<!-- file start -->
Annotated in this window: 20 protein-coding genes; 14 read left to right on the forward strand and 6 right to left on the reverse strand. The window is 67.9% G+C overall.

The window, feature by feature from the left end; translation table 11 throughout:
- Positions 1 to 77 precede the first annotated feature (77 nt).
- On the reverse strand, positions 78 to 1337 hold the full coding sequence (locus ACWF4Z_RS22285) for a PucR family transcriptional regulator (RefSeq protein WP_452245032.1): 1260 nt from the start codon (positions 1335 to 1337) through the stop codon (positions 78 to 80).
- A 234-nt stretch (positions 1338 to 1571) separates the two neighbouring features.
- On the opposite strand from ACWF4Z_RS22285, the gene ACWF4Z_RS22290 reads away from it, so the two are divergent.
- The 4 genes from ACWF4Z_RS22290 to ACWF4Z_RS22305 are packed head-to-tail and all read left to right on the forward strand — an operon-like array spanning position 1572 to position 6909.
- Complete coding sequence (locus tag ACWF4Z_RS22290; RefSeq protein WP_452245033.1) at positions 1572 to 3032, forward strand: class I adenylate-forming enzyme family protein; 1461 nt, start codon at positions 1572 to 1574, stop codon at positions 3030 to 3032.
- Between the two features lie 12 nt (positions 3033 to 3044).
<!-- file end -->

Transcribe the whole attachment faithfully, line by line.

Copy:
Annotated in this window: 20 protein-coding genes; 14 read left to right on the forward strand and 6 right to left on the reverse strand. The window is 67.9% G+C overall.

The window, feature by feature from the left end; translation table 11 throughout:
- Positions 1 to 77 precede the first annotated feature (77 nt).
- On the reverse strand, positions 78 to 1337 hold the full coding sequence (locus ACWF4Z_RS22285) for a PucR family transcriptional regulator (RefSeq protein WP_452245032.1): 1260 nt from the start codon (positions 1335 to 1337) through the stop codon (positions 78 to 80).
- A 234-nt stretch (positions 1338 to 1571) separates the two neighbouring features.
- On the opposite strand from ACWF4Z_RS22285, the gene ACWF4Z_RS22290 reads away from it, so the two are divergent.
- The 4 genes from ACWF4Z_RS22290 to ACWF4Z_RS22305 are packed head-to-tail and all read left to right on the forward strand — an operon-like array spanning position 1572 to position 6909.
- Complete coding sequence (locus tag ACWF4Z_RS22290; RefSeq protein WP_452245033.1) at positions 1572 to 3032, forward strand: class I adenylate-forming enzyme family protein; 1461 nt, start codon at positions 1572 to 1574, stop codon at positions 3030 to 3032.
- Between the two features lie 12 nt (positions 3033 to 3044).